Image Segmentation Guide

Almost everything you need to know about how image segmentation works


Image segmentation is a computer vision task that separates a digital image into multiple parts.

In an era where cameras and other devices increasingly need to see and interpret the world around them, image segmentation has become an indispensable technique for teaching devices how to understand the world around them.

But how does image segmentation work? And what can you build with it? What are the different approaches, what are its potential benefits and limitations, and how might you use it in your business?

In this guide, you’ll find answers to all of those questions and more. Whether you’re an experienced machine learning engineer considering implementation, a developer wanting to learn more, or a product manager looking to explore what’s possible with computer vision and segmentation, this guide is for you.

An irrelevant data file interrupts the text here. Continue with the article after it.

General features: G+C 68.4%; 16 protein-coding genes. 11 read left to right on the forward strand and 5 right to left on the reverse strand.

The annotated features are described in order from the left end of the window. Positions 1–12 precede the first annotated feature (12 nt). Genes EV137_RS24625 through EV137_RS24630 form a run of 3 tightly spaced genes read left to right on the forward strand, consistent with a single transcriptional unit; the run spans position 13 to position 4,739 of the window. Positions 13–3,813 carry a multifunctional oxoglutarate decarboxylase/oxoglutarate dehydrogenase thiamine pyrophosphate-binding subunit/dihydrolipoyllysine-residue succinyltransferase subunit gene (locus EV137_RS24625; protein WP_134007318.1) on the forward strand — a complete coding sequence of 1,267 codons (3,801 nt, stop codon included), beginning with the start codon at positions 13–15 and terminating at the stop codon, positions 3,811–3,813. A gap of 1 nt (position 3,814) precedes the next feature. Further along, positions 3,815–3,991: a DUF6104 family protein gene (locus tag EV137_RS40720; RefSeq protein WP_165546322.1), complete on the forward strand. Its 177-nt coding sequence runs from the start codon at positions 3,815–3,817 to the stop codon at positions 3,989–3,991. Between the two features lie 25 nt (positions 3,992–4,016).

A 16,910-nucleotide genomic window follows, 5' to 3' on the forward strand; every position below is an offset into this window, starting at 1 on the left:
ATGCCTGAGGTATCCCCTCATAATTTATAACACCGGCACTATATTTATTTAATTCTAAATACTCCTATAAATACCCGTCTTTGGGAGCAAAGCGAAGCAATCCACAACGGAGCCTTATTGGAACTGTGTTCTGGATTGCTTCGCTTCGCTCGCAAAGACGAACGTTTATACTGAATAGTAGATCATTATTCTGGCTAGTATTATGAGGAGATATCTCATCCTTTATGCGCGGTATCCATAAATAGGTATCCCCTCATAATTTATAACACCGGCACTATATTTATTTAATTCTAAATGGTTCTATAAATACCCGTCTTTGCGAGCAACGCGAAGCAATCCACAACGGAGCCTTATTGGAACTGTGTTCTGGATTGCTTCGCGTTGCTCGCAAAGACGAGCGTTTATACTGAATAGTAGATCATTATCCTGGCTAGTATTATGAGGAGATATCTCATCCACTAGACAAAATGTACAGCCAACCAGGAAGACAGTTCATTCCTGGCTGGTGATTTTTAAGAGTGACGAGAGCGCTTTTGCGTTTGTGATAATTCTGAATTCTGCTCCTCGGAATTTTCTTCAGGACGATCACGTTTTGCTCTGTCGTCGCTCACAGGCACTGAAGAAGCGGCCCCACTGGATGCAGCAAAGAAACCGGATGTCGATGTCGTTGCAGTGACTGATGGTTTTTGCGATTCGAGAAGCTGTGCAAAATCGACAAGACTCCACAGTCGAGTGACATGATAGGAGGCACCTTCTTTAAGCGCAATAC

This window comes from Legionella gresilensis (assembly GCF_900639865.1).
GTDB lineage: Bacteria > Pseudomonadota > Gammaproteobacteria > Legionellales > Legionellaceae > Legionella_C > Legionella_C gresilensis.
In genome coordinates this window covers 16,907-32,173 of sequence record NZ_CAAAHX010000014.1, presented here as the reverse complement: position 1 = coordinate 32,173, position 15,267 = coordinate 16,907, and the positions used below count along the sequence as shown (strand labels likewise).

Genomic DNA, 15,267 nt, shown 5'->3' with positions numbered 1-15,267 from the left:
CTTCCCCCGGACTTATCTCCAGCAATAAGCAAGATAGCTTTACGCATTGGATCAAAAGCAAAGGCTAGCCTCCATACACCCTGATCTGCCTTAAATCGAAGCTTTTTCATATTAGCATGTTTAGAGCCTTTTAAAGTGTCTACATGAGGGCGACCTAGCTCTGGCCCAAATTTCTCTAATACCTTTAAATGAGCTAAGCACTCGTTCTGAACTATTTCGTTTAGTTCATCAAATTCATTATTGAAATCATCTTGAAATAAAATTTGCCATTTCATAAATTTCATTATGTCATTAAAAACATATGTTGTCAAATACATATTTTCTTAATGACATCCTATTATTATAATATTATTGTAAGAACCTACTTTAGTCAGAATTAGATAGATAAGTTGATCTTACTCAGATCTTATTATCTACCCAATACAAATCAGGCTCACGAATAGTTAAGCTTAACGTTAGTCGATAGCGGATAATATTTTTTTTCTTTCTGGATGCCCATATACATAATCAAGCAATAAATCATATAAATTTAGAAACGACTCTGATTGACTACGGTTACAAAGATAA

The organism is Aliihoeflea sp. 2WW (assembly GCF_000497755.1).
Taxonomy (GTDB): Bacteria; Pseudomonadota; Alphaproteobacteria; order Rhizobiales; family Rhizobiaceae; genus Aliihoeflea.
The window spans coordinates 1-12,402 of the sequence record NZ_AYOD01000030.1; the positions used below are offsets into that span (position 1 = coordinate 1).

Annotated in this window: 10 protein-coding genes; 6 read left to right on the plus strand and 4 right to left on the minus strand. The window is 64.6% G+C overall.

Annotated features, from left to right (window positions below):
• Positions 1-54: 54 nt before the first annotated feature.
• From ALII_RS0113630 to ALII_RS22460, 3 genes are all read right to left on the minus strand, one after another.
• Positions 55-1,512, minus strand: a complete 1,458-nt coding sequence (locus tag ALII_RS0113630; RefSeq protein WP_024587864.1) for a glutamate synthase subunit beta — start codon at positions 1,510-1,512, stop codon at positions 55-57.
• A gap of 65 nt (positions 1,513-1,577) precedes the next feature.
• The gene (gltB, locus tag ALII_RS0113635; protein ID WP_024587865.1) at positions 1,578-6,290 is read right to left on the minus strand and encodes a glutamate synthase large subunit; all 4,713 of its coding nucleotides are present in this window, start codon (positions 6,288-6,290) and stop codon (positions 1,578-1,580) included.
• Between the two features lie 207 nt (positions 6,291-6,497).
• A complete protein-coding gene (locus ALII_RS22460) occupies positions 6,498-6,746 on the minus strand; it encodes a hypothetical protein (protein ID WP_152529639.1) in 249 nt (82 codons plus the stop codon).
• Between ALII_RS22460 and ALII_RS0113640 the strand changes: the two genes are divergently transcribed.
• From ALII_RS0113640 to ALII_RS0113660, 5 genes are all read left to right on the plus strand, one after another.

Here’s a look at what we’ll cover:

Part 1: Image segmentation – the basics
  • What is image segmentation?
  • Modes and types of segmentation
  • Why is image segmentation important?
Part 2: How does image segmentation work?
  • Inputs and outputs
  • Basic structure
  • Model architecture overview
  • How image segmentation works on the edge
Part 3: Use cases and applications
  • Creativity tools
  • Robotics
  • Medical imaging and diagnostics
  • Autonomous vehicles
Part 4: Resources
  • Getting started
  • Tutorials
  • Literature review
  • Datasets available

Part 1: Image segmentation – the basics

What is image segmentation?

Image segmentation is a computer vision technique used to understand what is in a given image at a pixel level. It is different than image recognition, which assigns one or more labels to an entire image; and object detection, which locatalizes objects within an image by drawing a bounding box around them. Image segmentation provides more fine-grain information about the contents of an image.

Consider a photo of a busy street you might take with your phone:

Image Segmentation Outdoor Scene

In the foreground: pavement, a bus, and a car. In the background: a building, a tree, the sky.